According to the ICO you should update your procedures and plan how you will handle requests within the new timescales and provide any additional information.
According to the ICO you should identify the lawful basis for your processing activity in the GDPR, document it and update your privacy notice to explain it.
All processing of data will be for legitimate business reasons only. Our policy will include a section on this.
According to the ICO you should review how you seek, record and manage consent and whether you need to make any changes. Refresh existing consents now if they don’t meet the GDPR standard.
In the run-up to 25/05 we are contacting all of our databases asking those who haven’t already to physically ‘opt in’ to continue receiving updates from us and our clients. From 25/05 if someone hasn’t proactively ticked to receive, they won’t. Going forwards, new e-newsletter sign up forms will:
We will then record when and how we got consent, and exactly what it covers.
As we use a journalist database provider, we have gained written confirmation from them that everyone on their system has proactively opted in to be contacted. All press releases being issued from Prominent now include a statement confirming where their details came from and the option to opt out.
According to the ICO you should start thinking now about whether you need to put systems in place to verify individuals’ ages and to obtain parental or guardian consent for any data processing activity.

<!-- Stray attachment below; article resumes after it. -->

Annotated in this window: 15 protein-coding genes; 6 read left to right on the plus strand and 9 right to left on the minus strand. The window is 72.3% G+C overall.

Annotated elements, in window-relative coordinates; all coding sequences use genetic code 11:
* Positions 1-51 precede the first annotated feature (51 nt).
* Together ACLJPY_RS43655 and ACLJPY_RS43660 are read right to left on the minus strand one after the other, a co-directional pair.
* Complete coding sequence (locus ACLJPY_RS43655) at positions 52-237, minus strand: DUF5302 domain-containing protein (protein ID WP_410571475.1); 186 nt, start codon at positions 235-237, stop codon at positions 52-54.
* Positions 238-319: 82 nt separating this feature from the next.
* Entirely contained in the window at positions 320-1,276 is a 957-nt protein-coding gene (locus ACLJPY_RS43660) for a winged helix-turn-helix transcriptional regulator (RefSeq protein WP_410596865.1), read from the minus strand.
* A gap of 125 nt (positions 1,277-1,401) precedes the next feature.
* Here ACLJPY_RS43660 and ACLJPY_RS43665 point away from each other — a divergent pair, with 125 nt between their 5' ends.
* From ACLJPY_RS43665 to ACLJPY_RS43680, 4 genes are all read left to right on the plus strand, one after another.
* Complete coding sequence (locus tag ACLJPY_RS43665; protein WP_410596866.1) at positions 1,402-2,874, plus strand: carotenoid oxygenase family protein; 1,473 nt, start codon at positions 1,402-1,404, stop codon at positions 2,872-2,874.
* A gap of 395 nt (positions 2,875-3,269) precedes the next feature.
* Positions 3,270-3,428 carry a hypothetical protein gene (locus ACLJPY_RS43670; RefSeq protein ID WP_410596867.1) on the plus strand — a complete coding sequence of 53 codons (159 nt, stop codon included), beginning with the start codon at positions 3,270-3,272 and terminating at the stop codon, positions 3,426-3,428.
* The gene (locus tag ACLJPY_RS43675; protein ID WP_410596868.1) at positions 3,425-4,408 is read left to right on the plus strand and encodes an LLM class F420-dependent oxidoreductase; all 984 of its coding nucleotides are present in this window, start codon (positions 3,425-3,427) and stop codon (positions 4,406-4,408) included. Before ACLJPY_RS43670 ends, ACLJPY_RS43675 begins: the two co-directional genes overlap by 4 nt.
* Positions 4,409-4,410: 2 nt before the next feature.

We already have procedures in place to obtain parental permission, as appropriate, for the use of children’s personal data such as name and school. We always get permissions if we are working with schools, for example, on PR campaigns and schools also have strict permissions in place to get parental permission via their own media and social media policies.
According to the ICO you should make sure you have the right procedures in place to detect, report and investigate a personal data breach.
This is now covered in the Prominent staff handbook.
According to the ICO you should familiarise yourself now with the ICO’s code of practice on Privacy Impact Assessments as well as the latest guidance from the Article 29 Working Party, and work out how and when to implement them in your organisation. All staff will be required to read these.
According to the ICO you should designate someone to take responsibility for data protection compliance and assess where this role will sit within your organisation’s structure and governance arrangements. You should consider whether you are required to formally designate a Data Protection Officer.
As a small business we do not formally have to designate a DPO. As owner and founder Prominent, I’ve designated compliance responsibility to myself.
According to the ICO if your organisation operates in more than one EU member state (ie you carry out cross-border processing), you should determine your lead data protection supervisory authority. Article 29 Working Party guidelines will help you do this.
This doesn’t apply to us as we don’t operate in more than one EU member state, but we will document and confirm this in our privacy notice.